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Nov. 7 — A 12-nation Pacific Rim trade deal won't hinder Australia's ability to regulate in the national interest, nor will it require adjustments to health or drug approval processes, a senior trade official told a parliamentary committee holding hearings on the agreement.
Australia negotiated the Trans-Pacific Partnership in “a clear-eyed manner” to ensure the pact's investor-state dispute settlement (ISDS) provisions wouldn't hobble its capacity to regulate in the public interest, Elizabeth Ward, chief negotiator on the TPP, said Nov. 7 during the last public hearing of the Joint Standing Committee on Treaties.
The TPP contains investor-state dispute settlement provisions that allow investors to seek compensation from foreign governments through international tribunals. Critics of ISDS say it undermines the right of governments to regulate in the public interest, while supporters say it is necessary to ensure that investors are treated fairly in foreign jurisdictions.
As for pharmaceutical issues, Ward said the TPP's provisions on innovative new medicines called biologics are “very favorable” for Australia. Some lawmakers and health advocates have said the TPP's protections for brand-name drug makers could pose risks to the country's drug-subsidy program.
Ward was one of officials from 11 agencies testifying at the joint committee's last public hearing on its inquiry into the TPP.
Although the treaties committee has now concluded its hearings, ahead of releasing its report next month, a Senate committee is conducting its own inquiry into the TPP. The inquiry by the Senate Foreign Affairs, Defense and Trade References Committee is due to report by Feb. 7.
Quizzed on whether the TPP's investor-state dispute settlement provisions might have a chilling effect on government attempts to regulate, Ward said ISDS provisions had been around for some time in various agreements and governments have managed to “continue to legislate.”
In any case, “if it gives regulators en masse, including the public sector, pause for thought about the sort of regulations and legislation we are putting in place, that is no bad thing,” she said.
Furthermore, said Ward, there are plenty of safeguards in the ISDS provisions, including procedures to quickly dispose of baseless claims and scope for governments to make counter-claims against investors.
In addition, the TPP provisions on intellectual property won't require legislative changes and won't circumscribe the government's capacity to adjust intellectual property policy in future, Ward said.
Asked whether there is a risk that the U.S. might seek further commitments or guarantees from Australia, Ward told the committee, “We will not consider renegotiation or clarification of the deal that has been done.”
“It was an extremely complicated and hard-fought negotiation, and we fully intend and the other parties intend to leave it at that.”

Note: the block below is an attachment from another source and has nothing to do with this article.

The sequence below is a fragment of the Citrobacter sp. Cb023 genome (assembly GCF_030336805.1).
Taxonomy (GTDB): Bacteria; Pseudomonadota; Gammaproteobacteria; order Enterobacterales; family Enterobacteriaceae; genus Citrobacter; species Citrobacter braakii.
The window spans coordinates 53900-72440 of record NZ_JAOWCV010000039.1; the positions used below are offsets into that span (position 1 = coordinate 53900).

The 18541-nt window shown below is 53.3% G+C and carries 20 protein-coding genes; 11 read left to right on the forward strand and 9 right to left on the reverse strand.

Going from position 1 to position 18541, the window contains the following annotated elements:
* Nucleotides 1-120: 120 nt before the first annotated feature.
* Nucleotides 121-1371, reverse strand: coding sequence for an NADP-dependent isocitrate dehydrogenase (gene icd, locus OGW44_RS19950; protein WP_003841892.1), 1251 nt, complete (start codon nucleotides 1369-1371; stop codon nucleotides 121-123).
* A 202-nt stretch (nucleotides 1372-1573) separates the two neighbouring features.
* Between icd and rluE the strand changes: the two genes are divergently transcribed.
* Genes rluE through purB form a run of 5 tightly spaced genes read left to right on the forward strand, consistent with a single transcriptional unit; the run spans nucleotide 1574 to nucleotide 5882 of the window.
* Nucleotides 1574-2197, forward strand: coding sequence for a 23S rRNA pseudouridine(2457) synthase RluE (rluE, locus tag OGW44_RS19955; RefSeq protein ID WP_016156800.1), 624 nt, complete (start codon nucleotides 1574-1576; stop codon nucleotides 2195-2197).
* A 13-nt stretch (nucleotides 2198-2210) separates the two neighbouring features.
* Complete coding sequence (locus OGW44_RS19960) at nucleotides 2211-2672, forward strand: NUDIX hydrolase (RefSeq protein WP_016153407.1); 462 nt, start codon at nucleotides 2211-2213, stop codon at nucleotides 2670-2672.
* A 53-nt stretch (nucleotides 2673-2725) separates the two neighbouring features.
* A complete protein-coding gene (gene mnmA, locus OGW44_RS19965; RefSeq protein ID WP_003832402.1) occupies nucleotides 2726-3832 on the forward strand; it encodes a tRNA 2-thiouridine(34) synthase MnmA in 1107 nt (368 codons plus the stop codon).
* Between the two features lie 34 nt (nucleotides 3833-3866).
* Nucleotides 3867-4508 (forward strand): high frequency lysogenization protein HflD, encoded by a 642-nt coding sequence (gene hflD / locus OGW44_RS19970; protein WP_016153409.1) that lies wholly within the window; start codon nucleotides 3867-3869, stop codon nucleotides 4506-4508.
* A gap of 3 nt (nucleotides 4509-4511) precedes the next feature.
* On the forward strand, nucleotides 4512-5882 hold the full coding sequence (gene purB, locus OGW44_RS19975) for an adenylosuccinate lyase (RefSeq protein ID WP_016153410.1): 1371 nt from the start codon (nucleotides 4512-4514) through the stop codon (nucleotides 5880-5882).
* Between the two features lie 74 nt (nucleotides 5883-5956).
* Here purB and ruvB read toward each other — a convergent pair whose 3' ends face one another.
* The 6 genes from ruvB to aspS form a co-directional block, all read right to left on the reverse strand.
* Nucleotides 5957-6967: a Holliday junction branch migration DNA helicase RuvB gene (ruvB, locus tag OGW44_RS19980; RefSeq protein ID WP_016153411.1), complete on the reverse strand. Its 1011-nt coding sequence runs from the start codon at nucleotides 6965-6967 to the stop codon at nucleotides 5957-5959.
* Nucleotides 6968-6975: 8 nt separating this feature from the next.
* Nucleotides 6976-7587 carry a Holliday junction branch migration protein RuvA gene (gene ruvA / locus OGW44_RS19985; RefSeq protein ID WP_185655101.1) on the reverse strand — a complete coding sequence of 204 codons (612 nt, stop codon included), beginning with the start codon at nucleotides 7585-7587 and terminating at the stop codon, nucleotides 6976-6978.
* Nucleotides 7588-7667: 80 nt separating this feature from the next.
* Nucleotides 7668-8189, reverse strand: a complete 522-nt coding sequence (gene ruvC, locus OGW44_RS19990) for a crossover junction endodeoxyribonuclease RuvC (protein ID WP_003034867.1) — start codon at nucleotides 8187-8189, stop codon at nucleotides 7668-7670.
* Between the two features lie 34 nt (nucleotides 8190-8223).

There would a very strong risk of the deal unravelling if negotiations were restarted on even a small aspect, she said.
Some industry groups, such as Australian Chamber of Commerce and Industry, said they are concerned the U.S. would use its certification process as leverage to rewrite the terms the parties reached during the TPP negotiations and to secure additional concessions, even though the agreement has been signed.
The process requires a president to certify to Congress that the other countries involved not only have approved the pact, but also have made the changes in their laws and practices required to comply with it.
Ward said the TPP's provisions on innovative new medicines called biologics are “very favorable” for Australia, adding that they won't require adjustments to health or drug approval legislation and processes.
Her testimony came just days after a spokesman for trade minister Steve Ciobo told Bloomberg BNA: “Australia does not need to change any law or policies in order to meet the requirements of the TPP biologics provisions.”
The government has been trying to fend off concerns that ratifying the deal might extend the time it takes to bring to the Australian market less expensive “biosimilar” versions of biologics.
Referring to the country's taxpayer-funded Pharmaceutical Benefits Scheme (PBS), which subsidizes the cost of medicines, Ward said Australia was determined that the TPP shouldn't result in changes that would affect the PBS.
“We are satisfied that is the case,” she said.
Her comments were backed up by the Department of Health's senior medical adviser, Dr. Megan Keaney, although Keaney made it clear she was not commenting on any ramifications the provisions might have for the cost of medicines in developing countries.
Richard Emerson-Elliott, director of agricultural policy and negotiations with the Department of Foreign Affairs and Trade, told the hearing that the TPP would deliver enormous benefits for Australian farmers.
In the case of trade with Japan, the TPP would gain access for dairy goods, reduce tariffs on beef, eliminate tariffs on wheat for feed and reduce them on wheat for human consumption.
The agreement also would immediately provide increased access to the U.S. sugar market.
As well, “every time the U.S. needs to import more sugar, we will get 23 percent of that share,” he said, adding that this would make Australia the second largest exporter of sugar to the U.S. behind Mexico.
To contact the reporter responsible for this story: Murray Griffin in Melbourne at firstname.lastname@example.org
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Transcript of the hearing will be available at http://www.aph.gov.au/Parliamentary_Business/Committees/Joint/Treaties/TransPacificPartnership/Public_Hearings.
Video of the hearing is available at http://parlview.aph.gov.au/mediaPlayer.php?videoID=328730.
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